Writing Clean React Code
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Last updated 07 September 2016

At Reverb.com we’ve adopted React as a way to start writing more javascript-centric code in our mostly more traditional server-rendered web app. I recently had to make a minor change to the very first React code I every wrote (all of 9 months ago) and realized that I’ve learned a lot about how to write clean React code since starting. I thought it would be helpful to share a little bit of what I now know with others.

1. Put state as high up as possible

If a component has state, nothing above it in the tree of components should care about that state. This means that most of your state should live in your top level component (or inside your flux store if you use some sort of flux library). There are cases where state might be kept in components not at the top level, but the state should be entirely internal. An example would be a component that manages a tabbed interface. It’s likely that nothing above that component in the component tree cares about which tab is active so state related to active tabs should be managed inside the tabs component.

Some clues that you might be on the wrong track are:

// Setting state from props
class SomeComponent extends React.Component {
  constructor(props) {
    super(props);

    this.state = {
      aValue: props.aValue,
    };
  }

  // other code
}

There are cases where this might be acceptable (for example you might set a tabbed interface’s initial tab as props, but not care about which tab is shown after that), but it is definitely a smell that something might be off.

// Setting state from props and then updating from new props
class SomeComponent extends React.Component {
  constructor(props) {
    super(props);

    this.state = {
      aValue: props.aValue,
    };
  }

  willReceiveProps(nextProps) {
    this.setState({ aValue: nextProps.aValue });
  }

  // other code
}

Don’t do this! If you have state that needs to get updated when props change then that is clearly not state internal to this component. The state should live further up in the component tree (and it apparently already does to some degree since it keeps getting reset from props).

2. POJOs are your friend

The less logic you have in your React components, the easier they are to test and reason about. I like to think of React components as a combination of a Rails controller and view, so you want the components as skinny as possible and to move the fat into models, which can be plain old javascript objects. Generally, a plain object is easier to reuse and easier to set up (and thus easier to test).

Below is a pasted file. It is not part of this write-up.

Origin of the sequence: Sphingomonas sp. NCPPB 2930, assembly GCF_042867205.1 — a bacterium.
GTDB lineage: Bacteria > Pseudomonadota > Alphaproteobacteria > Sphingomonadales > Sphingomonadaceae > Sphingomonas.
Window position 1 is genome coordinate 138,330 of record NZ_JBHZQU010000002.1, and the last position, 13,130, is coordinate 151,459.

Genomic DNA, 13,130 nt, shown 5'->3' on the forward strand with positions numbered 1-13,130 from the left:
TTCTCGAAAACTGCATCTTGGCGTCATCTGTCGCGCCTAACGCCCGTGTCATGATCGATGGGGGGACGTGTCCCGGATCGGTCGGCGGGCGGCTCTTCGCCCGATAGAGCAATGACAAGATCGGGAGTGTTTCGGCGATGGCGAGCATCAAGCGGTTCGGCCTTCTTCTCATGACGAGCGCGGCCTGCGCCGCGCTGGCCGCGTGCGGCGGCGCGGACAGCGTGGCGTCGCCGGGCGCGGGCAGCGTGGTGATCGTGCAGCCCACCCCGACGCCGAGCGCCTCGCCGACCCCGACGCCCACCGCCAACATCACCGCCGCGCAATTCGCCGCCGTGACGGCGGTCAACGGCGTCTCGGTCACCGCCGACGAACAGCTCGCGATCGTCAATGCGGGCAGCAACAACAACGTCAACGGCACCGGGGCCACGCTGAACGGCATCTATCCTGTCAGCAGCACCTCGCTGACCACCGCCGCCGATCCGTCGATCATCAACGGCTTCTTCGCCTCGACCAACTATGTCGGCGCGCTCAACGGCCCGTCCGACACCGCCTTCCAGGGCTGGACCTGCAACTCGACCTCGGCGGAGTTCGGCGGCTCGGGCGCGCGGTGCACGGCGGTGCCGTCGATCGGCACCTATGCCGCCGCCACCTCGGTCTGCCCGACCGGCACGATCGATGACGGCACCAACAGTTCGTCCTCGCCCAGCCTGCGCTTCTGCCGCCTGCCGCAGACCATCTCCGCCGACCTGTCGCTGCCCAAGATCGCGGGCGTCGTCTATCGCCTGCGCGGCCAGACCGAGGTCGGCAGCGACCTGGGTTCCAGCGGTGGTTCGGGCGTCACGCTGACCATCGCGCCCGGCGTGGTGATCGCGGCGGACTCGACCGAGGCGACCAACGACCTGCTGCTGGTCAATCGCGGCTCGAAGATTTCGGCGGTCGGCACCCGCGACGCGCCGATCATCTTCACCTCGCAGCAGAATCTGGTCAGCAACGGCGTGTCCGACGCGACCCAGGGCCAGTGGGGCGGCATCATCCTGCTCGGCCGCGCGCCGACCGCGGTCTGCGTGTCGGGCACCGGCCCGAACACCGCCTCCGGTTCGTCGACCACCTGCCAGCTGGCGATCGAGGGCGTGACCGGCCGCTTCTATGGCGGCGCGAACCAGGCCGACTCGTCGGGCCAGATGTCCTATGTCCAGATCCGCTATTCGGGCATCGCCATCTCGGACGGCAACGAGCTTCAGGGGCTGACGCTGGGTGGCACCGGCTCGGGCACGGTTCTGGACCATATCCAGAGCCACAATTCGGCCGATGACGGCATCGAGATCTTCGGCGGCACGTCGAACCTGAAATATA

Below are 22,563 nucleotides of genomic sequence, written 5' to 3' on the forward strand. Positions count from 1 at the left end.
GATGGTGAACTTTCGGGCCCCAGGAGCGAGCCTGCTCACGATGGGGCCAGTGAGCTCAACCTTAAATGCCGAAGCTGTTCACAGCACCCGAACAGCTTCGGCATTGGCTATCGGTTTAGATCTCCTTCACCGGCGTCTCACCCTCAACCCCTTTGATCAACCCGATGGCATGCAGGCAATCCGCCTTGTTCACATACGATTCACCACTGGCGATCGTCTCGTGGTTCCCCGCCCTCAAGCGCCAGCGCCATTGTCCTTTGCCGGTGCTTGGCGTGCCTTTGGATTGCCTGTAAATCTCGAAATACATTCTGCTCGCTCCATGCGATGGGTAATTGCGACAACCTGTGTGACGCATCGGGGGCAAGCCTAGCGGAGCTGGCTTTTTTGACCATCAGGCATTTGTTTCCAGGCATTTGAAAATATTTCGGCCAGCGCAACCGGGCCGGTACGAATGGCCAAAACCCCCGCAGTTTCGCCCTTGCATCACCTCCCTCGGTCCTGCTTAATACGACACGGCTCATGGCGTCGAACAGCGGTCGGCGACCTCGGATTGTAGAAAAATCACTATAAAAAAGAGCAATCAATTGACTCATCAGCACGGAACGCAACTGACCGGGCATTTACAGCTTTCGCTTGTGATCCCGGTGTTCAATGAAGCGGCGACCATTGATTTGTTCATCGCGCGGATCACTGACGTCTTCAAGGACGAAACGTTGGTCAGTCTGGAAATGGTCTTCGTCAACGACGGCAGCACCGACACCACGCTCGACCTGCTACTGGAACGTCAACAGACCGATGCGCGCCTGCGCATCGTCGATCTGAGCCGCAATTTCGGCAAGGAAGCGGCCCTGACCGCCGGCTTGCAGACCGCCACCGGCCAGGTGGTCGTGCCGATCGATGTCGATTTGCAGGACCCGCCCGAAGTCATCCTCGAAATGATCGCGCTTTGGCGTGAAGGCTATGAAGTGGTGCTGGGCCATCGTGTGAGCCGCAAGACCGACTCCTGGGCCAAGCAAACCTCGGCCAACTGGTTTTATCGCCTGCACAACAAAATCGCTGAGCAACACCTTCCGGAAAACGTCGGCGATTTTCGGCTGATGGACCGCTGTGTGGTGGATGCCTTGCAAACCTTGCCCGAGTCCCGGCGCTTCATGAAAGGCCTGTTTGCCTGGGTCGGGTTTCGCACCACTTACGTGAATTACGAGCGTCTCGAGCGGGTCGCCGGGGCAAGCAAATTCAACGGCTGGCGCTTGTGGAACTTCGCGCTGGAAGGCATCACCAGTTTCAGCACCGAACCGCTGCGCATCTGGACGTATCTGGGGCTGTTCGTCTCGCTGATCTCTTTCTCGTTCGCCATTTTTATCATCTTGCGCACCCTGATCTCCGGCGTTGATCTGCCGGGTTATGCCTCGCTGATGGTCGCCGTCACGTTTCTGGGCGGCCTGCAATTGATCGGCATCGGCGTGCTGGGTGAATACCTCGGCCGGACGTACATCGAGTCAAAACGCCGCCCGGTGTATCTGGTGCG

You should try to change this:

class SomeComponent extends React.Component {
  titleText() {
    if (this.props.thing.title.length > 50) {
      return `${this.props.thing.title.substr(0, 47)}...`;
    }

    return this.props.thing.title;
  }
  render() {
    return (
      <h1>{this.titleText()}</h1>
    );
  }
}

Into this:

class Thing {
  constructor(thingJson) {
    this.thingJson = thingJson;
  }

  get title() {
    if (this.thingJson.title.length > 50) {
      return `${this.thingJson.title.substr(0, 47)}...`;
    }

    return this.thingJson.title;
  }
}

const SomeComponent = ({ thing }) => {
  const thingClass = new Thing(thing);
  return <h1>{thingClass.title}</h1>;
};

3. Smaller components are better

Similar to putting your logic into plain old javascript objects, making each of your components smaller leads to easier reuse and easier understanding. Ultimately, a whole complicated html page could be written as a single giant component, but it will be impossible to reuse anything from it or understand any of it after it has been written. I’ve learned that if a component has a lot of logic or state, push most of the rendering into components that mostly just render html.

I hope these ideas help you write cleaner, easier to use React code from the start. Let me know if you have any other rules of thumb to avoid making a mess in your React.

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